While it is widely believed (except on the political Left of course) that getting welfare benefits tends to corrupt spirits and cause people to become lazy and decadent Mark Steyn points out that one group in the West has turned the welfare state into a source of enormous opportunity.
As an idea, the multicultural welfare state is too weak to have any purchase on us: that, indeed, is its principal virtue in the eyes of its few fanatical zealots - Polly Toynbee, Baroness Kennedy, etc; politically speaking, it's an allegiance for those who disdain allegiance. Most of us give a shrug of indifference and go back to watching the telly, like Susan Moore. A few look elsewhere, like those Tipton Talibannies. On the Continent, they're just beginning to wake up to the looming iceberg of unsustainable welfare systems. But, like the Sun's Shop-A-Sponger Hotline, they're missing the point. It's not the cost, it's the system itself. The cradle-to-grave welfare society enfeebles the citizenry to such a degree you can never generate enough money.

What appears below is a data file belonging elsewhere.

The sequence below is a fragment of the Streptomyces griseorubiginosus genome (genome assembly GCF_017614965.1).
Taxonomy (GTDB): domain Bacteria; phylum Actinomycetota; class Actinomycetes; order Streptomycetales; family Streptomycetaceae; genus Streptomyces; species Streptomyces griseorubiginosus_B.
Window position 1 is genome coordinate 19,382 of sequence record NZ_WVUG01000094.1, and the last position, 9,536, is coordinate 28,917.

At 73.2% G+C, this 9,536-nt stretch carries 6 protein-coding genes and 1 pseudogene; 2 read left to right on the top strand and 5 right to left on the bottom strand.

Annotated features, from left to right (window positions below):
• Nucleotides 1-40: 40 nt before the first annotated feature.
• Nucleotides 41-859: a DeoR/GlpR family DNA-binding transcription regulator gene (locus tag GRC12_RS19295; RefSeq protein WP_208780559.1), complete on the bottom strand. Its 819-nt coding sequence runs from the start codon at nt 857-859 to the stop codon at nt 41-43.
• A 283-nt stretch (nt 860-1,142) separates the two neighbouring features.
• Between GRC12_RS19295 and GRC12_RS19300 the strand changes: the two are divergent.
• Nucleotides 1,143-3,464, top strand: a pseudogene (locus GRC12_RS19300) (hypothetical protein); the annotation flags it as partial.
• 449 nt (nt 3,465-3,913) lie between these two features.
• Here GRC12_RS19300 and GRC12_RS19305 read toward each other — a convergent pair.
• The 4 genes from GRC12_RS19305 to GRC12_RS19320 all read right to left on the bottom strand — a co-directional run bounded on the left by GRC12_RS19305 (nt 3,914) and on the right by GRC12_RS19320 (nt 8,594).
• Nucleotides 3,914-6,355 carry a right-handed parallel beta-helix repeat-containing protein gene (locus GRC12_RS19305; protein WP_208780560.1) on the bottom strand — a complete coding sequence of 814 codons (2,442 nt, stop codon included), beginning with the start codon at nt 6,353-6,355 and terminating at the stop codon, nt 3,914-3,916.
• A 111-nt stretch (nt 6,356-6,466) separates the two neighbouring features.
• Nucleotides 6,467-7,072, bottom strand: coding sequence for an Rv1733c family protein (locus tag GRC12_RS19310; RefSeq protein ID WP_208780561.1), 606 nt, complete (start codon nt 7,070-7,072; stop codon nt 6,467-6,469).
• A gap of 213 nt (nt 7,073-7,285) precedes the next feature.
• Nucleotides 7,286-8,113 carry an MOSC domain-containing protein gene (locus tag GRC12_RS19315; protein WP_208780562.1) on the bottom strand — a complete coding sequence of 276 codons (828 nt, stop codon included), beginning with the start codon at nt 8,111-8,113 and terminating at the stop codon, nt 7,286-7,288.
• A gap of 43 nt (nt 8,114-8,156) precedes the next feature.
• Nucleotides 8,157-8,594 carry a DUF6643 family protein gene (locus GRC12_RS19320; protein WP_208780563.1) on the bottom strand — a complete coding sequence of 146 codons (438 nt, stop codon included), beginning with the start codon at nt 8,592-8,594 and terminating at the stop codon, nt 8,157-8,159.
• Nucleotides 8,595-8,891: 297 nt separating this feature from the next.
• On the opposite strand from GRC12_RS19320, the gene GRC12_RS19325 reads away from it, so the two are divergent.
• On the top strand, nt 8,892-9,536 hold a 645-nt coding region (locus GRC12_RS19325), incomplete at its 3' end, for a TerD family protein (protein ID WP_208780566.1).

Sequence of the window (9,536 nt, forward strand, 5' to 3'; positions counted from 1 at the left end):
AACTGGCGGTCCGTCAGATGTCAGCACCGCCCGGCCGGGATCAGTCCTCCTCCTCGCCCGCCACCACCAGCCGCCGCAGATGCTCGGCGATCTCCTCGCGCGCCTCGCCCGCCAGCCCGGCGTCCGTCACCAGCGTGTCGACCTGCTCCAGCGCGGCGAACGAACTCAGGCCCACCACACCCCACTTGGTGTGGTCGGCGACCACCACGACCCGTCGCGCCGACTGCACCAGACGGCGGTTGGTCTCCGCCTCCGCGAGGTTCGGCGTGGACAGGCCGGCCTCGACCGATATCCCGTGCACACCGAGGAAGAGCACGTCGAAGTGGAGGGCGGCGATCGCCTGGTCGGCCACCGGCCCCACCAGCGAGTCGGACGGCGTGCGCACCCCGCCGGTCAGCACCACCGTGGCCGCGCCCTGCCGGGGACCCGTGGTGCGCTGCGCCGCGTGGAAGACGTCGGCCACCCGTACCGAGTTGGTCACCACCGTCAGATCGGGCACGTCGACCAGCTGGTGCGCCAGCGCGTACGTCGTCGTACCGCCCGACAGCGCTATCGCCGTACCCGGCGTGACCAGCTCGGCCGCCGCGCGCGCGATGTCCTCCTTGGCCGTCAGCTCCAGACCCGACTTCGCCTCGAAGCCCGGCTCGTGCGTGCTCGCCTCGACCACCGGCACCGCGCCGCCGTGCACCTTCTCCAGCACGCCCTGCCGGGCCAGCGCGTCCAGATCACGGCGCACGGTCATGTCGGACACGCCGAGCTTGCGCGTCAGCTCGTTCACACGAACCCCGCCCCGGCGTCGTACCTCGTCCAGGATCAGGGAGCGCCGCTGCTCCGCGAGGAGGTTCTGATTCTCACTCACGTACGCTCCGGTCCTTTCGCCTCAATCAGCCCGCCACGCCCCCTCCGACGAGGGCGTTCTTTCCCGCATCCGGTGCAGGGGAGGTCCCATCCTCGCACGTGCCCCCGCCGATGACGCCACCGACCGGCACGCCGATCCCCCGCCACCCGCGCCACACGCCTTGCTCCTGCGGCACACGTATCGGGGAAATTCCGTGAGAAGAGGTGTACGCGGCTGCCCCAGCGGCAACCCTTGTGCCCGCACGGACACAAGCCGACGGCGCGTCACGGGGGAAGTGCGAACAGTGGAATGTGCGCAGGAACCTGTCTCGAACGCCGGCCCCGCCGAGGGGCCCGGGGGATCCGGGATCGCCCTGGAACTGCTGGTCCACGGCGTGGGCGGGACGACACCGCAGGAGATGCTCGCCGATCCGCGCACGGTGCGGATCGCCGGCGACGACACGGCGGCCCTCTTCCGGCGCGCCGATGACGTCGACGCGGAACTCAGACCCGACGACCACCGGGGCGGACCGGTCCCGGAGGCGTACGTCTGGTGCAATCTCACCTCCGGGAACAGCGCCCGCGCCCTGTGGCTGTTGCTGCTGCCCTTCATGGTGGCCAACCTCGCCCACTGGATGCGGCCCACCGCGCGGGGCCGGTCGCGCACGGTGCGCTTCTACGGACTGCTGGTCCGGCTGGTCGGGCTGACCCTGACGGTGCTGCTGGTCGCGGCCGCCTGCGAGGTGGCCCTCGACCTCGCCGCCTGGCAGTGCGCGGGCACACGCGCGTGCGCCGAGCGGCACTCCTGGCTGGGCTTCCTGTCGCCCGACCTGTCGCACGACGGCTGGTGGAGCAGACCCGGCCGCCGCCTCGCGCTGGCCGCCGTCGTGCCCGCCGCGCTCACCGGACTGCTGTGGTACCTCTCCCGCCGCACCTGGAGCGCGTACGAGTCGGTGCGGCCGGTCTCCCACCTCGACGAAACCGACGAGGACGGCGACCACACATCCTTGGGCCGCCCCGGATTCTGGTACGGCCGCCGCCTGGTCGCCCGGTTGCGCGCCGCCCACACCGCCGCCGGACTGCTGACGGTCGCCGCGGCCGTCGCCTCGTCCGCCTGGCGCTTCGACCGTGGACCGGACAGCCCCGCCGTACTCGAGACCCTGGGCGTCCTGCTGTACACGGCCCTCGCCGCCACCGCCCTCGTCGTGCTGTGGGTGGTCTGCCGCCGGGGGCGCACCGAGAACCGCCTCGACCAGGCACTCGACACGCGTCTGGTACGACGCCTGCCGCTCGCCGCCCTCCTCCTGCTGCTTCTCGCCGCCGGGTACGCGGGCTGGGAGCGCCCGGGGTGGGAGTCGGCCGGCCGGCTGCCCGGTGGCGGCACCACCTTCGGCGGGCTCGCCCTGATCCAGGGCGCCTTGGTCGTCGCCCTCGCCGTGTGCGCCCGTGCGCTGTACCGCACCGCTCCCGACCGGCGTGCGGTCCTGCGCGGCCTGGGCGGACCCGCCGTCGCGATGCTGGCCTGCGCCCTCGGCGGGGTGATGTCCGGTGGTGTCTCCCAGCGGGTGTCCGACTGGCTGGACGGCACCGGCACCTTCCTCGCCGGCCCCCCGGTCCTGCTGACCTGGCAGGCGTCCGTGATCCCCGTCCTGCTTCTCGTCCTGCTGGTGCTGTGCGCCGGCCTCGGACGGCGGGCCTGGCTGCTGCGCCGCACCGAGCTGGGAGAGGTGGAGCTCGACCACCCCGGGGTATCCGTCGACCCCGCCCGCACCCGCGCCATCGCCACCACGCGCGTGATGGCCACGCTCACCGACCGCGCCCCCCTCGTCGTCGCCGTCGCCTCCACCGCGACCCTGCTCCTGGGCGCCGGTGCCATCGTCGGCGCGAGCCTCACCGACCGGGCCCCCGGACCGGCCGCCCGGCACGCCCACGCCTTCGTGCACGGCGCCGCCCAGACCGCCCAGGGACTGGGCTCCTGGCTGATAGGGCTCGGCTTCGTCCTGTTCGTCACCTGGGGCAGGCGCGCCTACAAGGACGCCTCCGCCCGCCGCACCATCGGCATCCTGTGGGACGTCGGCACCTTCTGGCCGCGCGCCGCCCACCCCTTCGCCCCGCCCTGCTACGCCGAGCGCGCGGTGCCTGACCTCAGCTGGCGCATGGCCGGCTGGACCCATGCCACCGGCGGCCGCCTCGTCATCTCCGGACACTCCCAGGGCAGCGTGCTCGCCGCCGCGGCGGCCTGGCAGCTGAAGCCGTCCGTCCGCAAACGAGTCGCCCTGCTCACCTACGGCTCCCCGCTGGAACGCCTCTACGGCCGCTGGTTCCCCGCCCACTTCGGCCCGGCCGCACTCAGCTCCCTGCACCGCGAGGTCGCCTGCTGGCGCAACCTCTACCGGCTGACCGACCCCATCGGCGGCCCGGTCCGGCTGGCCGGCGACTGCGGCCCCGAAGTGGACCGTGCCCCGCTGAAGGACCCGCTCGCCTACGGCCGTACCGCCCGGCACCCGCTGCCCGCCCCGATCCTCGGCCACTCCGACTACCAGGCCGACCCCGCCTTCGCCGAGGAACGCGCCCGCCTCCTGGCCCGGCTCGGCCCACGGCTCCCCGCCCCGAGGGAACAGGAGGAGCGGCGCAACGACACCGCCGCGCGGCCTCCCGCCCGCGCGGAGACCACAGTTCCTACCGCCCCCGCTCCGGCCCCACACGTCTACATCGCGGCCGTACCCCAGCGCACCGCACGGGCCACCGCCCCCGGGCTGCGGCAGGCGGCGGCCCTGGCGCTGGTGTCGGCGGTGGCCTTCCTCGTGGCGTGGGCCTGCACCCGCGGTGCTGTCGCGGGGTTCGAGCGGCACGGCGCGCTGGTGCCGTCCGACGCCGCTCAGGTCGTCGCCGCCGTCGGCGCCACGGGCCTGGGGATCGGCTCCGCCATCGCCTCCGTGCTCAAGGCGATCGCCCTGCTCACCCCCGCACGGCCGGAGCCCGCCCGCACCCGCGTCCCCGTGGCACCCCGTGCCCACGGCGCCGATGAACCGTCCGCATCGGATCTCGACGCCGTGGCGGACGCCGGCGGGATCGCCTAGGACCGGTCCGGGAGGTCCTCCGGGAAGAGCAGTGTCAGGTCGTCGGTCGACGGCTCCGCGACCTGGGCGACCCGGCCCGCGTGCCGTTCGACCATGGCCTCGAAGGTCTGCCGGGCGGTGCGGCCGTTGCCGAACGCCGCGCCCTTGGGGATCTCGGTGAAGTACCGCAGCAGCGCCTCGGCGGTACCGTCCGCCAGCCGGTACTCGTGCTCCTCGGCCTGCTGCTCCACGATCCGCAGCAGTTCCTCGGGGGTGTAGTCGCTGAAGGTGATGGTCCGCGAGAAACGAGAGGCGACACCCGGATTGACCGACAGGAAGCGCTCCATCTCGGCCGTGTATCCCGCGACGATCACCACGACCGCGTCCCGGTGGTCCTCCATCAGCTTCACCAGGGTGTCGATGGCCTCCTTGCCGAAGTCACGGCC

Happily, not all recipients waste their time on the dole: Muhammed Metin Kaplan set up his Islamist group, Caliphate State, while on welfare in Cologne; Ahmed Ressam, arrested in Washington State en route to blow up Los Angeles International Airport, hatched his plot while on welfare in Montreal; Zacarias Moussaoui, the "20th hijacker" currently on trial in America, became an Islamist radical while on welfare in London; Abu Hamza became Britain's most famous fire-breathing imam while on welfare in London; Abu Qatada, a leading al-Qaeda recruiter, became an Islamist bigshot while British taxpayers were giving him 10 times as much per week as Susan Moore. It was only when he was discovered to have £150,000 in his bank account that the Department for Work and Pensions turned off the spigot. If only the Susan Moore-ish super-spongers were as purposeful as the neo-Moorish super-spongers.